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The Human Stain

by Philip Roth

It’s the summer of 1998 – that Clinton-Lewinsky summer – and at a small New England college another formerly respected, powerful man faces disgrace. His offence is a classroom remark, taken out of context and deemed racist. Thus, one word destroys the honourable career of Coleman Silk, dean of classics. When Philip Roth’s narrator, the writer Nathan Zuckerman, meets him, Silk is compulsively writing the chronicle of his betrayal. But Silk then sets vengeance aside in favour of a Viagra-enhanced affair with a college cleaning-woman half his age.
The Human Stain anatomizes the America that brought us Ken Starr and a thousand pundits who kept saying, “It’s all about character.” Roth seems to agree, and writes his novel as if character does indeed determine fate. In consequence, the narrative moves deliberately, but never tediously, through what’s almost a series of biographical essays. This allows Roth to confer a plausible humanity upon each actor in the tragedy, whether he’s portraying a Vietnam vet, an ambitious French-born professor living out her “Kunderian inner exile” in the U.S., or a cleaning woman who believes she should have been born a crow. At the same time, Roth shows how each character becomes one strand in the web that has caught Coleman Silk.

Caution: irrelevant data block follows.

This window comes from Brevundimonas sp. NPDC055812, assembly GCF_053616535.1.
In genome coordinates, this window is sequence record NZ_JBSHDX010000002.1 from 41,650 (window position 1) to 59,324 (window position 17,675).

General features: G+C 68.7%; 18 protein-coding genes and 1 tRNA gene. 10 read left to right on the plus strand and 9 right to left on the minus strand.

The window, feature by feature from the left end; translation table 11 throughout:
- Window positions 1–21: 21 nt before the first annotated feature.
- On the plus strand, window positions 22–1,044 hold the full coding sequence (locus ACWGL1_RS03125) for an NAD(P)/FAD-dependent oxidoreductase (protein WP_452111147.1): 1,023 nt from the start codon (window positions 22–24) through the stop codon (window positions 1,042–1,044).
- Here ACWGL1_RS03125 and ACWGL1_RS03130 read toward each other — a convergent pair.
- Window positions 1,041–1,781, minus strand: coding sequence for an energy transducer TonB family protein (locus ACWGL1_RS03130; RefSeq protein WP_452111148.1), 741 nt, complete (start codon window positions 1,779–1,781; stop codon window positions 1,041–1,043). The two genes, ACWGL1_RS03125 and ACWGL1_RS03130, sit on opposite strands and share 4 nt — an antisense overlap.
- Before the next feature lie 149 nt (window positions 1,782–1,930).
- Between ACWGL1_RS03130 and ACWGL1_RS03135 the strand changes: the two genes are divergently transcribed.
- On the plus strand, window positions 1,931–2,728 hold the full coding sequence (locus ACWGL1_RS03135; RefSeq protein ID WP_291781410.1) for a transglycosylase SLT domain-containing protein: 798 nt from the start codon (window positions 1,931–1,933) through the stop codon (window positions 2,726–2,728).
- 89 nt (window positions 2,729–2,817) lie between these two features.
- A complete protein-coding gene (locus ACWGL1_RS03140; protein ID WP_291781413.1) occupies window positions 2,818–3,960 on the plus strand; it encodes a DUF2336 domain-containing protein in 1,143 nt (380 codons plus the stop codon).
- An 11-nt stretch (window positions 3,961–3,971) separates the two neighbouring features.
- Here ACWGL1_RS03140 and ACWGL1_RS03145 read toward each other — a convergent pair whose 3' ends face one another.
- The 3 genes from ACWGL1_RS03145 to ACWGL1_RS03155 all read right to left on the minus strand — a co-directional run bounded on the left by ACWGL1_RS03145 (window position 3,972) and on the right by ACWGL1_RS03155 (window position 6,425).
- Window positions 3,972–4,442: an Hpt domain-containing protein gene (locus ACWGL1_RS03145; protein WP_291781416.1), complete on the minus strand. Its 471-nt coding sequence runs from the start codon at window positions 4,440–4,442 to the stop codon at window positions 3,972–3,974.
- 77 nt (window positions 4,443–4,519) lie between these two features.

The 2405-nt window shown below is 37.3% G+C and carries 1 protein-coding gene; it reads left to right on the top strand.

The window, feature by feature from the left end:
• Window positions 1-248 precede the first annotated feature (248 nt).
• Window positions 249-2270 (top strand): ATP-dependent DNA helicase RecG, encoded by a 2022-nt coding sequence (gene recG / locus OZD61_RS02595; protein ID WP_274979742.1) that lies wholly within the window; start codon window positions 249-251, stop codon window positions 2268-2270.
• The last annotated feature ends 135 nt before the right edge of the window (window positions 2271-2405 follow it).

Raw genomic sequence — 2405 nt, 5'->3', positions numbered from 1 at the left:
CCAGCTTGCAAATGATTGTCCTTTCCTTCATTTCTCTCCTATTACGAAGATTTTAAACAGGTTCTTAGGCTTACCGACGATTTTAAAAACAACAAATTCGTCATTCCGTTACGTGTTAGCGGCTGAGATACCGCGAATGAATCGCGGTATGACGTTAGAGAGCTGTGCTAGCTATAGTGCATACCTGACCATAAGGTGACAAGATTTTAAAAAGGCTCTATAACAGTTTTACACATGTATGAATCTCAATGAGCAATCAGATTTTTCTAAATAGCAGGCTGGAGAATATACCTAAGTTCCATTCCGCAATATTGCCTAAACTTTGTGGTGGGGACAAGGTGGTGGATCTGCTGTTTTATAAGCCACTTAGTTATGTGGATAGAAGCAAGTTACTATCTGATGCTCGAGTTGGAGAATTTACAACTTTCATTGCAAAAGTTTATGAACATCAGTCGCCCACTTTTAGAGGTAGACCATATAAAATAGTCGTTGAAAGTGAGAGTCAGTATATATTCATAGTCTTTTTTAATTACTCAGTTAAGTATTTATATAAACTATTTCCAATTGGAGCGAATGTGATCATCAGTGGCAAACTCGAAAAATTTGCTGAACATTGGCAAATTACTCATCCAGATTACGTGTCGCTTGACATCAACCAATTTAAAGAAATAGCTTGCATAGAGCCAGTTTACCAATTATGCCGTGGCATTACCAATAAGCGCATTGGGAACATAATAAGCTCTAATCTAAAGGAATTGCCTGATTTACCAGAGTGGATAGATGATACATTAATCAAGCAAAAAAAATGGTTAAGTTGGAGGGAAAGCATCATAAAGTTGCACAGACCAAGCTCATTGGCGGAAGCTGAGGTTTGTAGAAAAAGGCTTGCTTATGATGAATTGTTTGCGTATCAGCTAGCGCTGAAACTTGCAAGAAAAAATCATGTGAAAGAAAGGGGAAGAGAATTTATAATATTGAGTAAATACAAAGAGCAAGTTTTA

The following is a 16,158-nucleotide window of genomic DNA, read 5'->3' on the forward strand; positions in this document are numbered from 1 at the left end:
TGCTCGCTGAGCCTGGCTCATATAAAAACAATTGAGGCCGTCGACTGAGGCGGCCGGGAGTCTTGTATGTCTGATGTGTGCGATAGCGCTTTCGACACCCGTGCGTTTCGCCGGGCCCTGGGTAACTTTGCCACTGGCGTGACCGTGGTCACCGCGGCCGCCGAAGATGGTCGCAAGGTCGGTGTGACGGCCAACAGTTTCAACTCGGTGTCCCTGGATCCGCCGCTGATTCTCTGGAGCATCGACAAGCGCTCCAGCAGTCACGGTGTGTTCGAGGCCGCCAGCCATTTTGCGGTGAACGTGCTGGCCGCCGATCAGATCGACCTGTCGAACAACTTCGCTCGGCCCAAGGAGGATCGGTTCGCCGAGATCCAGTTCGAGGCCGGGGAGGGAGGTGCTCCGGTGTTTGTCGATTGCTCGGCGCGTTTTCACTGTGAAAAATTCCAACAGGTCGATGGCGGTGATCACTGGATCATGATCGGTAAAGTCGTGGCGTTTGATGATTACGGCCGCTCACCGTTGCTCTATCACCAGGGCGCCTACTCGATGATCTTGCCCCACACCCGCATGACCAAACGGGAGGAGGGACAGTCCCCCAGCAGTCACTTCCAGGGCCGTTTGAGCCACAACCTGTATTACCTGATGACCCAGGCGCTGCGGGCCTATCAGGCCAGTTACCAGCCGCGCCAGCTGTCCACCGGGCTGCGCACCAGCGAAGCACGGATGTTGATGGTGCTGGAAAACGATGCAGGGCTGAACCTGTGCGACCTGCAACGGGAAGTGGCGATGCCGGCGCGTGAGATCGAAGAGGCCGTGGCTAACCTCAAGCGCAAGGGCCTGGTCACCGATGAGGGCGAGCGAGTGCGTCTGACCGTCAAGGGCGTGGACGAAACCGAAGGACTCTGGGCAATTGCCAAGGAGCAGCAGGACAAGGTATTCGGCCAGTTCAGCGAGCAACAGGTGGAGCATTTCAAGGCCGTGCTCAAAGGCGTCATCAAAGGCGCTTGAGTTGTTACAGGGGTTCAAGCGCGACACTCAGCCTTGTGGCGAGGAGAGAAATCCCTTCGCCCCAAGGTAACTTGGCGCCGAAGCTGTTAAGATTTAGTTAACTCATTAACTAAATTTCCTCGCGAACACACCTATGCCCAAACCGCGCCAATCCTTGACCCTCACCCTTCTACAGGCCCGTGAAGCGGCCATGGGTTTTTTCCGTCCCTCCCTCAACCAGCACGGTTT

If your life embodies the American dream, as Silk’s does, you probably reinvented yourself at some point – which means you have secrets. Roth sees the potential for a tragic tale of downfall there, but he also sees an opening for social satire. A master of that art, Roth has a lot of fun at the expense of the “fantasy of purity” that gripped his country once there were no longer Communists under the beds. In Roth’s practiced hands, Silk’s story becomes a fable of “puritanical propriety” and its triumph over more complex things like morality, human sympathy, and fact. The result is a thoughtful entertainment that’s wise, sad, and intermittently hilarious.